Dollar fell versus its peers on Thursday after the Federal Reserve took a dovish turn at its latest policy meeting, a shift that stoked broader investor sentiment and supported currencies such as the Australian dollar and the euro.
The U.S. central bank held interest rates steady as expected but discarded pledges of “further gradual increases” in interest rates, and said it would be “patient” before making any further moves.
“The responsive reaction by the Fed means that the chances of a recession have faded,” said Michael McCarthy, chief markets strategist at CMC Markets.
The dollar index, a gauge of its value versus six major peers, fell around 0.1 percent to a three-week low of 95.26, having already fallen 0.43 percent overnight.
“The dollar index can hit 93.5 if the support level of 95 is broken,” McCarthy said. “I expect commodity currencies such as the Aussie, Kiwi and Canadian dollar to do well.”
The Australian dollar added 0.2 percent to $0.7264, after rallying 1.3 percent on Wednesday, its largest percentage gain since January 4.
The Swiss franc and yen each gained around 0.15 percent versus the greenback, fetching 0.9923 and 108.87, respectively.
The Canadian dollar also gained 0.1 percent to C$1.3130, hovering near its early November highs.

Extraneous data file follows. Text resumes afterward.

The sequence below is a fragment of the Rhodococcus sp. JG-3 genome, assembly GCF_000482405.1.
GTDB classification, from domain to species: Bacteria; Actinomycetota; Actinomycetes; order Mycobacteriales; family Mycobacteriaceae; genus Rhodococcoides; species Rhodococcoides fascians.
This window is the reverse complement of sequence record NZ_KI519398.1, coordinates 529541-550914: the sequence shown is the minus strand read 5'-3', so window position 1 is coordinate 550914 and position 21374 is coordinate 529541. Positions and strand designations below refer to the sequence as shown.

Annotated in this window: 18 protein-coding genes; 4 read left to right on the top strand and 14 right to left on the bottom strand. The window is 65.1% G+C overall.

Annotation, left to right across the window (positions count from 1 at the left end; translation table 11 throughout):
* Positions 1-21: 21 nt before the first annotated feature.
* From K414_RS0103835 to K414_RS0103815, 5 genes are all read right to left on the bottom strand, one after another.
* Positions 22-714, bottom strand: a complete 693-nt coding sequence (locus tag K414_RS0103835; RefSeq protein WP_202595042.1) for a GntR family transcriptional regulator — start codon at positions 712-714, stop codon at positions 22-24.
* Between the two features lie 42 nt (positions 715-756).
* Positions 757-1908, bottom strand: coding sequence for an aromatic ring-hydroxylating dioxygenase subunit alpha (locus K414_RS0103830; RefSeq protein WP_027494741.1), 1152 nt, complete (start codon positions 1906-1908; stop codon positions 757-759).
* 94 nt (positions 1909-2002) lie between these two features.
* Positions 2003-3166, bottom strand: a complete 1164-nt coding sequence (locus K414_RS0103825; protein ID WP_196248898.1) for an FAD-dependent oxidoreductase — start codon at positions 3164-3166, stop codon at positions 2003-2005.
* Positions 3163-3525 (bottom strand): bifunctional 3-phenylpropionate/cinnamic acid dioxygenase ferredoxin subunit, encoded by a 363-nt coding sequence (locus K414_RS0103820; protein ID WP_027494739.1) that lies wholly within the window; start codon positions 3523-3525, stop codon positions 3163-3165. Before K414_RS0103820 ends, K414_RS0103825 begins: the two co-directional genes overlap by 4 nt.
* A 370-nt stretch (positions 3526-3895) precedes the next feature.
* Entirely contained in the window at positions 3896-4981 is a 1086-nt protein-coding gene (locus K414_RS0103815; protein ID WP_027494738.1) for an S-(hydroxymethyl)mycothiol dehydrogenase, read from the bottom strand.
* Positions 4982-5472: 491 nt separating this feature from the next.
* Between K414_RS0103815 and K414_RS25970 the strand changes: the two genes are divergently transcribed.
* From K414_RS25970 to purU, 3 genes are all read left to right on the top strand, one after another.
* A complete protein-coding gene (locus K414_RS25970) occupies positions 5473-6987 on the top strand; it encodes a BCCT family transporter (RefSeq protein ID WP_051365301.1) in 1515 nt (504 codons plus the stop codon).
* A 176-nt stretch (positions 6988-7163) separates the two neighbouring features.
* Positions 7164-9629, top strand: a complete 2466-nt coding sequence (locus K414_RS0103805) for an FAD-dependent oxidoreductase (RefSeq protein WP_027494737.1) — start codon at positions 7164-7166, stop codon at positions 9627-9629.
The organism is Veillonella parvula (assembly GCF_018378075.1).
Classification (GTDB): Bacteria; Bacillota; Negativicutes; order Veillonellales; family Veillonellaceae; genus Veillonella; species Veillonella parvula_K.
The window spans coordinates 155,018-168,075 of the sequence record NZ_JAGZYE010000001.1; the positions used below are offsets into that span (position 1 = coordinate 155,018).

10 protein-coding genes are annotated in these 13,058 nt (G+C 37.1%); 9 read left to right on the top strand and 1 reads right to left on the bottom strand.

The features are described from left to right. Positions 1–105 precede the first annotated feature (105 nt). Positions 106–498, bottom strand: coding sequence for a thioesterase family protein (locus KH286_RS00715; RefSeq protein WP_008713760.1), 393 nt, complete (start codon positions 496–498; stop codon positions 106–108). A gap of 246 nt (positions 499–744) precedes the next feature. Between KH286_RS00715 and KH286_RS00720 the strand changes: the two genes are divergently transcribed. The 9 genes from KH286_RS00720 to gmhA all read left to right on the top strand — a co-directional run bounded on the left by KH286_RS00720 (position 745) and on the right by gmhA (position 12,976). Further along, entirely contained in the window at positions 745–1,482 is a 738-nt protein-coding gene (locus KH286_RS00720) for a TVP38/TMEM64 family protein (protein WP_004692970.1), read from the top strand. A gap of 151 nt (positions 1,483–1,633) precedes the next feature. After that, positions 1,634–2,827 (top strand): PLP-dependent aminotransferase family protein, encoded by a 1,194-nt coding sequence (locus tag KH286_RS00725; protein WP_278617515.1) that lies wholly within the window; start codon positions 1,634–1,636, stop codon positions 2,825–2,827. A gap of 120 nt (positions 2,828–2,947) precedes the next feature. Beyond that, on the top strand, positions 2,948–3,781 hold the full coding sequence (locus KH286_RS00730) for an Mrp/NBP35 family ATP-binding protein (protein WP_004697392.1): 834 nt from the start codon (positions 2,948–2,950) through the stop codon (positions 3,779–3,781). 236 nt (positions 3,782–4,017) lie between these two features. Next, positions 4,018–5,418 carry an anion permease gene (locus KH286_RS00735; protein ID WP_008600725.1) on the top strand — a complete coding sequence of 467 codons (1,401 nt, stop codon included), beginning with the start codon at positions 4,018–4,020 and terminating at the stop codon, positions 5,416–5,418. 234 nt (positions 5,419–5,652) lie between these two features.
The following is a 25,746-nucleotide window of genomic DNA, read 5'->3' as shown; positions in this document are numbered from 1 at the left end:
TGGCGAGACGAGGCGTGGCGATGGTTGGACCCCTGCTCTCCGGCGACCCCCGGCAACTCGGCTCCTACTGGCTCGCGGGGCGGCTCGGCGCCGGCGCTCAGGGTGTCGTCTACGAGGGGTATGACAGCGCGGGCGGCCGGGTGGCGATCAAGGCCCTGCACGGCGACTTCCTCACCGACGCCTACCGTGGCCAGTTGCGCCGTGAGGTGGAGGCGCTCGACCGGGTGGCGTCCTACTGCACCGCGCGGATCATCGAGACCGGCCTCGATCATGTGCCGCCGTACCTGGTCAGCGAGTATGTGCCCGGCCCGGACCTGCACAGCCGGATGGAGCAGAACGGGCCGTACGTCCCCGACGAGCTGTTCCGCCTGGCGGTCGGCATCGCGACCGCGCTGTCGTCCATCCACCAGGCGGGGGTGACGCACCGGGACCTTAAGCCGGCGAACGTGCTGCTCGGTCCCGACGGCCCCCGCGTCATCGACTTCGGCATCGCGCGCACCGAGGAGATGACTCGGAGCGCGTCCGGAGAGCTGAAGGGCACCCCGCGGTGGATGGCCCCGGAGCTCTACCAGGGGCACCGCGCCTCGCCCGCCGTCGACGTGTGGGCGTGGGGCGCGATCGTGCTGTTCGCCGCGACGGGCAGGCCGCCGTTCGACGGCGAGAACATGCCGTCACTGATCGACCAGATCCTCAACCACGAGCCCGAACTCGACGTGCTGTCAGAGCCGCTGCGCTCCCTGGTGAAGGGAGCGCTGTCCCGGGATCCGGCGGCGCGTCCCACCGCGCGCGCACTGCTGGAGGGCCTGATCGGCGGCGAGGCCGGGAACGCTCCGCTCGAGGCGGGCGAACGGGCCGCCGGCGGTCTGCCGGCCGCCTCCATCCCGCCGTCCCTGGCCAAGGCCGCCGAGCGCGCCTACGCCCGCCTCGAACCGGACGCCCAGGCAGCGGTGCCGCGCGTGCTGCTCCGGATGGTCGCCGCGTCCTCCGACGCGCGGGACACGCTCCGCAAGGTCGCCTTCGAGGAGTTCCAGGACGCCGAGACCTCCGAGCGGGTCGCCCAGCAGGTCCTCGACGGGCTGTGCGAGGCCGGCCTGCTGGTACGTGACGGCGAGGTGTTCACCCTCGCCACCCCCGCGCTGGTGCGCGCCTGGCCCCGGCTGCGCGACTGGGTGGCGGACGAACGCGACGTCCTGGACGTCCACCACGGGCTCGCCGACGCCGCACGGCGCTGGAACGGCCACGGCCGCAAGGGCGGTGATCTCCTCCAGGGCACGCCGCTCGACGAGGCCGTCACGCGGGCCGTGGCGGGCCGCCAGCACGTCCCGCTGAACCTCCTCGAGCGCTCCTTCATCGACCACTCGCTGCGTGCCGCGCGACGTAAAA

The U.S. currency’s fortunes had turned down even before the Fed’s signal on Wednesday, with policymakers in recent weeks indicating that a cautious approach would be adopted following the four rate increases delivered in 2018.
Analysts have accordingly turned bearish on the dollar, which outperformed last year thanks to the rates impulse and a robust U.S. economy, as a Sino-U.S. trade war and rising pressure on global growth threaten to dent output at home.
Indeed, Fed Chairman Jerome Powell said on Wednesday the case for rate increases had “weakened” in recent weeks, citing “cross-currents” such as slowing growth overseas and the federal government shutdown making the U.S. outlook less certain.
That means the Fed is unlikely to risk putting the brakes on U.S. economic momentum, analysts say.
Global markets have been rattled by a slew of weaker than expected data out of China and Europe over recent weeks, and the International Monetary Fund (IMF) downgraded its outlook for global growth last week.
In the latest sign of weakening growth, Chinese factory activity contracted for a second straight month in January, data showed on Thursday, pointing to further strains on the economy that could heighten risks to global growth.
The euro gained 0.24 percent to $1.1504 as the dovish Fed overshadowed concerns about weakening growth in the euro zone.
The weakening momentum in the bloc led markets to price in an accommodative European Central Bank through much of 2019, likely limiting the upside for the single currency over the medium term.
Sterling, which is grappling with troubles of its own on uncertainty over a deal to avoid a chaotic British exit from the European Union, was up 0.1 percent at $1.3131.
Elsewhere, the New Zealand dollar added 0.3 percent to $0.6909, its highest level since Dec. 5. The kiwi got an extra lift after S&P Global Ratings affirmed New Zealand’s credit ratings and raised its outlook to positive, opening the door to a possible ratings upgrade.